What? Play Isn’t Just Play?

Throughout my years at Millersville University, each of my early childhood classes has touched on play in the classroom. We have had many discussions as to why play is important in child development. In each class, I have learned more and different information about the importance of play. In my future classroom, I would love to implement play throughout the day. I see the children at my job play the majority all day and they’re learning many things through play.

The article, Children at Play an Innovative Method From Studying and Teaching Nutritional Behaviors, talks about the impact play has on a child’s nutritional behaviors. Obesity develops from genetics and environment. Children may be more likely to learn healthy nutritional behaviors in environments that contain social influences. Those social influences happen with their parents, teachers, and peers. With each of those people, children can take part in play. With parents and teachers, they can learn about healthy meals and why it is important to eat well. While children are with their peers, they’re typically running around outside or inside. They’re constantly on the go with their peers, leading them to have active lifestyles and avoid obesity.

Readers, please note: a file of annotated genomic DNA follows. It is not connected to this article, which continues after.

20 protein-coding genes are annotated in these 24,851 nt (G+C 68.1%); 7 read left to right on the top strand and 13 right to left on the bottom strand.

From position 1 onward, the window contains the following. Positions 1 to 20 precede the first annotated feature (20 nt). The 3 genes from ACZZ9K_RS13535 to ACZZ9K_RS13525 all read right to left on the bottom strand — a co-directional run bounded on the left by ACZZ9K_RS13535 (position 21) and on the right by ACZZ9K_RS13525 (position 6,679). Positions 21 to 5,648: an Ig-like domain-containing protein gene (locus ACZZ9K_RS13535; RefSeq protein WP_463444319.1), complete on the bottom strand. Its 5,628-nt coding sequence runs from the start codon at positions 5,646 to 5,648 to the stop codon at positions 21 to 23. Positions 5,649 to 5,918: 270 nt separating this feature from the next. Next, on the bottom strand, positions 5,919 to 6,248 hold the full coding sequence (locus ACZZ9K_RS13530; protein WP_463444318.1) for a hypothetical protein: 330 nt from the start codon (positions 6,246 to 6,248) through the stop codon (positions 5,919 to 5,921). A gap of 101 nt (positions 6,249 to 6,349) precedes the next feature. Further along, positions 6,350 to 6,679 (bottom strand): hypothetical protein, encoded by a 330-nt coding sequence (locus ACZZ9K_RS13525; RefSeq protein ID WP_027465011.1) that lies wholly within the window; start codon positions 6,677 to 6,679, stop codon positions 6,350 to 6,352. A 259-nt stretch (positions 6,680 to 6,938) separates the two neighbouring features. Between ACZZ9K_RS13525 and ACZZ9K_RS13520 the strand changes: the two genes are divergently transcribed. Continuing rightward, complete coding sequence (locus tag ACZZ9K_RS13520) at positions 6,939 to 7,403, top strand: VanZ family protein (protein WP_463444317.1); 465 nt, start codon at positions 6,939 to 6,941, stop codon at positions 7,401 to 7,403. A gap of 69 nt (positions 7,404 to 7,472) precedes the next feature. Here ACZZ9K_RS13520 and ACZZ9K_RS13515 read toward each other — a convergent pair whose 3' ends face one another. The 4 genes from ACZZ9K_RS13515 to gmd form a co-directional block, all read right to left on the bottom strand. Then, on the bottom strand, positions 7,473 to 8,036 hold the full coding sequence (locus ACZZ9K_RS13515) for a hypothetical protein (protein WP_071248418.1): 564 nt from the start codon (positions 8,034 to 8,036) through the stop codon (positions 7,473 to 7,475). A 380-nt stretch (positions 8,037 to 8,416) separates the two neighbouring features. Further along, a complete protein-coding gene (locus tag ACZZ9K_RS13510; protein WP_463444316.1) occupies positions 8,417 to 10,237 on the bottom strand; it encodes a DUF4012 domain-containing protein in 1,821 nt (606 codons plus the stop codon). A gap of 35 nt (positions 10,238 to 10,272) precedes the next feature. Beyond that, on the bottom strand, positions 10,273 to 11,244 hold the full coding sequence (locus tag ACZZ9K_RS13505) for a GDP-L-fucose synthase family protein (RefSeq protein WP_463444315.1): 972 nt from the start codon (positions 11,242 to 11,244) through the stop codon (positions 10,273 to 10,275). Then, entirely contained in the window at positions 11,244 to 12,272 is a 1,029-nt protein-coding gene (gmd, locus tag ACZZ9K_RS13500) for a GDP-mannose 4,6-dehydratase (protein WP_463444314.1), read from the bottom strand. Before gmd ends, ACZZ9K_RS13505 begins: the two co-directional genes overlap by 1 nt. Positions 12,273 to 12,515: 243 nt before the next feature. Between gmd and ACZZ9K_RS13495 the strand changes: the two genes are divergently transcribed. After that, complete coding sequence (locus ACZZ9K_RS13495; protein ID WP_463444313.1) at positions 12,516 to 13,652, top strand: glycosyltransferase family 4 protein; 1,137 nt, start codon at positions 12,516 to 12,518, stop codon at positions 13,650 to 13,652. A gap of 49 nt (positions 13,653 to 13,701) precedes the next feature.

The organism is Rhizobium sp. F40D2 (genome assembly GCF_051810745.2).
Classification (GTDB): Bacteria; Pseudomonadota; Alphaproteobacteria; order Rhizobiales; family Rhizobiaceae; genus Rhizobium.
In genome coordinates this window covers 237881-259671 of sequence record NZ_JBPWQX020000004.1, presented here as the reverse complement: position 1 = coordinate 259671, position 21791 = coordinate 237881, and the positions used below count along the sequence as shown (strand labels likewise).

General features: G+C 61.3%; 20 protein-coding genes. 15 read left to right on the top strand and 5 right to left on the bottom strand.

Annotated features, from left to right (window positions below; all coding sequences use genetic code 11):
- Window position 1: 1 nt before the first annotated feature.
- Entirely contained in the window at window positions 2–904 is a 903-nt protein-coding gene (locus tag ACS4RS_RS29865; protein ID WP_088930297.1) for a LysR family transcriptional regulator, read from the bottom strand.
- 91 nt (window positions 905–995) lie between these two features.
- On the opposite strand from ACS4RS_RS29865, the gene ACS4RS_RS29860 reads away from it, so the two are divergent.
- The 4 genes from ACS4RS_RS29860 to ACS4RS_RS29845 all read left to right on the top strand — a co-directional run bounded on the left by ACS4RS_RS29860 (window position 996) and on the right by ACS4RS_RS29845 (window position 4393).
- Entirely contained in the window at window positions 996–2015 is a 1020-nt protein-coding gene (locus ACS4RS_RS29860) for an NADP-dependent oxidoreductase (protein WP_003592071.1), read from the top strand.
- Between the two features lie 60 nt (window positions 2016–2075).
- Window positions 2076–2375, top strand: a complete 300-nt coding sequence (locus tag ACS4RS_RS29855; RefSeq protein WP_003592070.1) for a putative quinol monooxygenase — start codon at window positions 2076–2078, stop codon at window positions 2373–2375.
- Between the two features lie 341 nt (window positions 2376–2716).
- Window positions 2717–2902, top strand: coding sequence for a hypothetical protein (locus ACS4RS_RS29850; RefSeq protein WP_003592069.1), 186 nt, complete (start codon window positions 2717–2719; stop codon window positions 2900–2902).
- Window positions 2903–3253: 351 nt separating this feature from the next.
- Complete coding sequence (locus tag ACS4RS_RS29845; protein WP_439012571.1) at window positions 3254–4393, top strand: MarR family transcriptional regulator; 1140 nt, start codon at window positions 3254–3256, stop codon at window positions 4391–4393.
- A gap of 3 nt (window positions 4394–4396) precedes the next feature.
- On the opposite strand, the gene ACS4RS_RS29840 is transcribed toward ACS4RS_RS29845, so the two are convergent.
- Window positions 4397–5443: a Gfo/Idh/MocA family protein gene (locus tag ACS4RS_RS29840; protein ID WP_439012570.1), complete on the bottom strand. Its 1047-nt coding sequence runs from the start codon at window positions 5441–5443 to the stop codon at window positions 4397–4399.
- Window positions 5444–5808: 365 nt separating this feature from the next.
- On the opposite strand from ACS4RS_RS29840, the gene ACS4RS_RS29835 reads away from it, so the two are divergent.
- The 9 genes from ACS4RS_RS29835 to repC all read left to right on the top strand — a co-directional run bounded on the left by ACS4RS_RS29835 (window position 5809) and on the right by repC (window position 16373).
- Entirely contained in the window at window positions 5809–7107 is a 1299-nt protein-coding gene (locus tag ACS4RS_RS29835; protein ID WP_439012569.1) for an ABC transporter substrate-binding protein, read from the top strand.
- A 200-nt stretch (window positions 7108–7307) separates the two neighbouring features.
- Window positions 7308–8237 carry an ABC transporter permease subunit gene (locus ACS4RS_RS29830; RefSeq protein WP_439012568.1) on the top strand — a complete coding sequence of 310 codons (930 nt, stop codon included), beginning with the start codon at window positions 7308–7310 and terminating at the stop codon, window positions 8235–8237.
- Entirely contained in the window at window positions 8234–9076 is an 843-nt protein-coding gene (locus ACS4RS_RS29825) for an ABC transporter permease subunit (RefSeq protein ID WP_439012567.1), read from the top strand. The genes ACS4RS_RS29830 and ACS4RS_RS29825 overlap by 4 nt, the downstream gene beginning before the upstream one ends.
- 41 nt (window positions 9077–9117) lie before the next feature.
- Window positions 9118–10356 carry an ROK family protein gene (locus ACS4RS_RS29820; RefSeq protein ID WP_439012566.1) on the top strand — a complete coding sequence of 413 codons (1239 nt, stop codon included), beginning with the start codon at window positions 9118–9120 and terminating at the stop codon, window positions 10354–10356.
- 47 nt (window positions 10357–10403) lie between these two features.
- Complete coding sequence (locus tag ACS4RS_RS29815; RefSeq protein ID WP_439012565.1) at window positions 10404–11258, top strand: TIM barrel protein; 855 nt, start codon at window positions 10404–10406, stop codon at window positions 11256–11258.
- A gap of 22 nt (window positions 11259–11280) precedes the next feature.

When a child learns through play, they’re learning how to express their ideas, thoughts, and typical behaviors. When a child is playing with their friend, they’re learning how to tell their friend how they feel and express themselves. A large part of a young child’s life is being active. This helps with their characteristic age progression, as well. The article also mentioned the play decreases stress. If a child is feeling stressed or worried about something, getting their energy out helps them significantly.

The nutritional behavior of a child plays an important part in their development. If a child does not eat healthy or go outside to play with their friends, they’re missing a significant part of their childhood. Eating healthy will lead them to live healthy lives as adults and have healthy bodies. When a child is able to partake in physical activity, especially with peers, they’re learning social skills and starting to get their bodies in shape. If they’re bodies are healthy inside and out, their minds will be.

Next time your students are taking part in play, observe each of them. What are they talking about with one another? What fine and gross motor skills are they learning? How can I involve myself to be a part of their development through play? I believe each of us could learn something from our students. What will you learn from them?